Lectins as Tools to Select for Glycosylated Proteins
Glycosylation has been recognized as one of the most important modifications on proteins. The interactions between proteins and glycans are known to play an important role in many biological processes. Lectins are carbohydrate-binding proteins that can specifically interact with and select for carbohydrate structures. The technique of lectin affinity chromatography takes advantage of this specific interaction and enables the selection and purification of glycoproteins with carbohydrate structures complementary to the lectin-binding site. Depending on the carbohydrate specificity of the lectin glycoprotein fractions enriched for example, high mannose or complex N-glycans or O-glycans can be obtained. Afterward both the protein part and the glycan part can be analyzed in more detail allowing the identification of the interacting partners and the type of glycans involved.
Key wordsAffinity chromatography carbohydrate specificity glycan glycoprotein lectin
The financial support of the Research Council of Ghent University and Fund for Scientific Research-Flanders (G.0022.08) is gratefully acknowledged.
- 1.Van Damme, E. J. M., Peumans, W. J., Barre, A., and Rougé, P. (1998) Plant lectins: a composite of several distinct families of structurally and evolutionary related proteins with diverse biological roles. Crit Rev Plant Sci 17, 575–692.Google Scholar
- 2.Van Damme, E. J. M., Peumans, W. J., Pusztai, A., and Bardocz, S. (1998) Handbook of Plant Lectins: Properties and Biomedical Applications, John Wiley & Sons, Chichester, p. 452.Google Scholar
- 5.Van Damme, E. J. M., Smith, D. F., Cummings, R., and Peumans, W. J. (2011) Glycan arrays to decipher the specificity of plant lectins. In: The Molecular Immunology of Complex Carbohydrates, A. M. Wu, ed., Kluwer Academic/Plenum Publishers, New York, 841–854.Google Scholar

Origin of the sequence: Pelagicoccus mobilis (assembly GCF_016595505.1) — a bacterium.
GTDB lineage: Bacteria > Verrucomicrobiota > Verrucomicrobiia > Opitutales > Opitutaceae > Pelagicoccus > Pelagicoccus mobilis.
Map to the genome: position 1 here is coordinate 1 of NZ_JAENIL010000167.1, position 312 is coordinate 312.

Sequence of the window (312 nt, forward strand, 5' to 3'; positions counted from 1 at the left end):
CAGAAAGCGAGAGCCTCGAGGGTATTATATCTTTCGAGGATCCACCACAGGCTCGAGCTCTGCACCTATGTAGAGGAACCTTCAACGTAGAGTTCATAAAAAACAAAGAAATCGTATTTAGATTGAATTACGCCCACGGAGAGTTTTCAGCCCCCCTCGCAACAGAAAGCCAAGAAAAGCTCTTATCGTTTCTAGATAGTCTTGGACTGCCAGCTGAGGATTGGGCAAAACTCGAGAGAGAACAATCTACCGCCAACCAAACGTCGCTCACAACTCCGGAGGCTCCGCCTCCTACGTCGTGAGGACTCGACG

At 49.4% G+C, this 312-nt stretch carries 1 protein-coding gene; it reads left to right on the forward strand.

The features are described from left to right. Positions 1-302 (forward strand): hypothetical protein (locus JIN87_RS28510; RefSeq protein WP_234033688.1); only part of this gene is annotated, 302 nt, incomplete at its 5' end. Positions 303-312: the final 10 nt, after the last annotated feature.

- 13.Van Damme, E. J. M., Barre, A., Rougé, P., Van Leuven, F., and Peumans, W. J. (1996) The NeuAc (α-2,6)-Gal/GalNAc binding lectin from elderberry (Sambucus nigra) bark, a type 2 ribosome inactivating protein with an unusual specificity and structure. Eur J Biochem 235, 128–37.PubMedCrossRefGoogle Scholar
- 14.Wang, W.-C. and Cummings, R. D. (1988) The immobilized leukoagglutinin from the seeds of Maackia amurensis binds with high affinity to complex type Asn-linked oligosaccharides containing terminal sialic acid-linked α-2,3 to penultimate galactose residues. J Biol Chem 261, 4576–85.Google Scholar
- 17.Bador, M., Cabrera, G., Stadlmann, J., Lerouge, P., Cremata, J. A., Gomord, V., et al. (2009) N-glycosylation of plant recombinant pharmaceuticals. In: Recombinant Proteins from Plants, Methods and Protocols, Springer Protocols, L. Faye and V. Gomord, eds., Humana Press, New York, pp. 239–64.Google Scholar
- 20.Lannoo, N., Peumans, W. J., Van Pamel, E., Alvarez, R., Xiong, T.-C., Hause, G., et al. (2006) Localization and in vitro binding studies suggest that the cytoplasmic/nuclear tobacco lectin can interact in situ with high-mannose and complex N-glycans. FEBS Lett 580, 6329–37.PubMedCrossRefGoogle Scholar